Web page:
Changes to Public Procurement legislation favor local authorities, reduce tender restrictions, and make other significant changes

A major change in public procurement legislation allows local authorities such as the town halls, local councils, and local authorities under their authority to acquire goods and services with an estimated value (without VAT) of less than 929.089 lei (approx.199.315, 44 Euros) without publishing a participation announcement in the Official Journal of the European Union. Before the amendments brought to the Public Procurement Law, the local authorities were not obliged to publish in the Official Journal of the European Union the participation announcements to acquire goods and services with an estimated value (without VAT) of less than 600.129 lei (approx. 129.307 Euros).

Another change is that the Public Procurement Law is less strict with the bidders, so the contracting authority require the tenderer (candidate) to specify in the tender or in the request to participate the identification data of the proposed subcontractors only if the subcontractors are known at the time of the submission of the tender or the request to participate. Before the amendments brought to the Public Procurement Law, the tenderer or candidate was obliged to have subcontractors for the parts of the contract the tenderer or candidate was not able to fulfill and was also obliged to disclosure in the tender or in the request to participate the identification data of the proposed subcontractors and the subcontractors weres obliged to declare and to prove that they obey the same laws and have the same obligations as the tenderer or candidate. Unlike the situation before the changes, the public authority is not obliged anymore to publish in the Electronic Procurement System the tenderer’s (candidate’s) proposed subcontractors’ or third parties’ identification data five days before expiring the deadline for submitting requests to participate or make a tender.

Through the participation announcement, the public authorities have the right to establish and limit to only one or two deadlines in which they will respond and clarify to any interested economic operator’s inqueries or demands for additional information about the awarding documentation. Before the amendments, the interested public authorities were allowed to ask clarifications from the tenderers every time whenever the situation required it.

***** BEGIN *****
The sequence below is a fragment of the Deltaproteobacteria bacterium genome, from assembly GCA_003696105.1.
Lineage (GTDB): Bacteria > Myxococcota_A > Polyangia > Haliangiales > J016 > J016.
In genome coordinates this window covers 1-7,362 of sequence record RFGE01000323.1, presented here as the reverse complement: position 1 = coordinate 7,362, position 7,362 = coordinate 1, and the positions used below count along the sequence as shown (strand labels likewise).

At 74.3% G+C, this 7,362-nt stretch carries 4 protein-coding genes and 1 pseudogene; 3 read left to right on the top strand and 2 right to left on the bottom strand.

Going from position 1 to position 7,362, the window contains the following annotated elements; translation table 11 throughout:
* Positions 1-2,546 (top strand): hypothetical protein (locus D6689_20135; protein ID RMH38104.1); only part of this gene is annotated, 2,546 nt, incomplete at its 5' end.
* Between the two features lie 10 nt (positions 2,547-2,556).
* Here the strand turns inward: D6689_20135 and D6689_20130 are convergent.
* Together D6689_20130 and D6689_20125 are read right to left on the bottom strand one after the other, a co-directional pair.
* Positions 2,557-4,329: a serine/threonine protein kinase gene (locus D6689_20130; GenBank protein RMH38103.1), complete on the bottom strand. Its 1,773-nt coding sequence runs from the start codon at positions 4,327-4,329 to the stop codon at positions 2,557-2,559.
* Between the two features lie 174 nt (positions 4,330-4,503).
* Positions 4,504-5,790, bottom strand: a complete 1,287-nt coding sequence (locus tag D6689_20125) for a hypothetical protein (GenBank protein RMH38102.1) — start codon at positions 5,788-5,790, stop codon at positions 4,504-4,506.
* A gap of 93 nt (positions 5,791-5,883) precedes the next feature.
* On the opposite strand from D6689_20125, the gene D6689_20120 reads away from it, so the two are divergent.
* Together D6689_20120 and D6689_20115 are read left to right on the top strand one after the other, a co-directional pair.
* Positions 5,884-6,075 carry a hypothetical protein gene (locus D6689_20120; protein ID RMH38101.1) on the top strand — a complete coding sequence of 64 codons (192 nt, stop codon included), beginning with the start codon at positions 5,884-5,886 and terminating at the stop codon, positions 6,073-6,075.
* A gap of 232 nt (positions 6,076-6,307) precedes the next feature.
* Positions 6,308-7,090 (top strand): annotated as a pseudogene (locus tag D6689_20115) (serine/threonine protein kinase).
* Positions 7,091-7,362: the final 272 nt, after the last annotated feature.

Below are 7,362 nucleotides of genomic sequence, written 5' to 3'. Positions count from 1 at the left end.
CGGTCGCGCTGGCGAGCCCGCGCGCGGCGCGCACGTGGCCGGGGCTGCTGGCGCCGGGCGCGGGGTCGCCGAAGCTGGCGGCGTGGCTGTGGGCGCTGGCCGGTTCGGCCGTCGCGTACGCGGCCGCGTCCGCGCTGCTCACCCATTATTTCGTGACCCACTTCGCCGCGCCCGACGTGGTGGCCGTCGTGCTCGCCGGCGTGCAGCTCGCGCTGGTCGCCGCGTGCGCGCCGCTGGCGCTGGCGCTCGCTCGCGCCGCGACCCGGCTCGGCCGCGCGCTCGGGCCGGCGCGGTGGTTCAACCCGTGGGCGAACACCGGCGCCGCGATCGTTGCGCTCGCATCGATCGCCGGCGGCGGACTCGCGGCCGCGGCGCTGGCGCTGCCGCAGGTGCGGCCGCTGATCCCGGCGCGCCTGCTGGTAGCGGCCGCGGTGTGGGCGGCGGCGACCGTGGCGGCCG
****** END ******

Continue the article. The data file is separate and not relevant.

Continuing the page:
According to the new legislative amendments, if the bid offered by a bidder exceeds the estimated value of the public acquisition contract, then the bid will be rejected as unacceptable and if the price offered by the tenderer or candidate is considered by the public authority unusually low, then the tender will be considered as not meeting the conditions set in the awarding documentation and will be rejected accordingly. Before the amendments, it was at the choice of the public authority the decision to reject a bid if the price was considered unusually law.
The procedure to appeal the contracting authority’s harmful acts was also amended so that any injured party has the right to appeal either in front of the National Council for Solving Complaints or either directly in front of the courts. The choice of the authority to resolve the dispute belongs to the complainant. The competent court is the tribunal in whose jurisdiction is located the headquarter of the contracting public authority. If there is a conflict of jurisdiction between the National Council for Solving Complaints and tribunal, the court has the competence to solve the conflict. While the appeal against the contracting authority’s harmful acts is tax free in front of the National Council for Solving Complaints, the appeal against the contracting authority’s harmful acts filed in front of the tribunal is taxed with 450 lei (approx. 96 Euros).

Before the the amendments brought to the Public Procurement Procedural Law, the National Council for Solving Complaints had the exclusive competence to resolve appeals against the contracting authority’s harmful acts.

The non-unitary practice in the matter of establishing the court fee for the complaint filed against the solutions given by the National Council for Solving Complaints has been clarified, and the court fee is a fixed amount is of 225 lei ( approx. 48 Euros). Before the changes, some appeal courts were fixing the court fee at the value of 225 lei ( approx. 48 Euros) while other courts were calculing it at the value of the public procurement contract that was to be concluded.

The Romanian Guvernment amended through the Emergency Ordinance no. 107/2017 published in the Oficial Gazette no. 1022 dated on December 22, .2017 the public procurement legislation and the chances are in force since December 22, 2017.

Stratulat Albulescu - Attorneys at law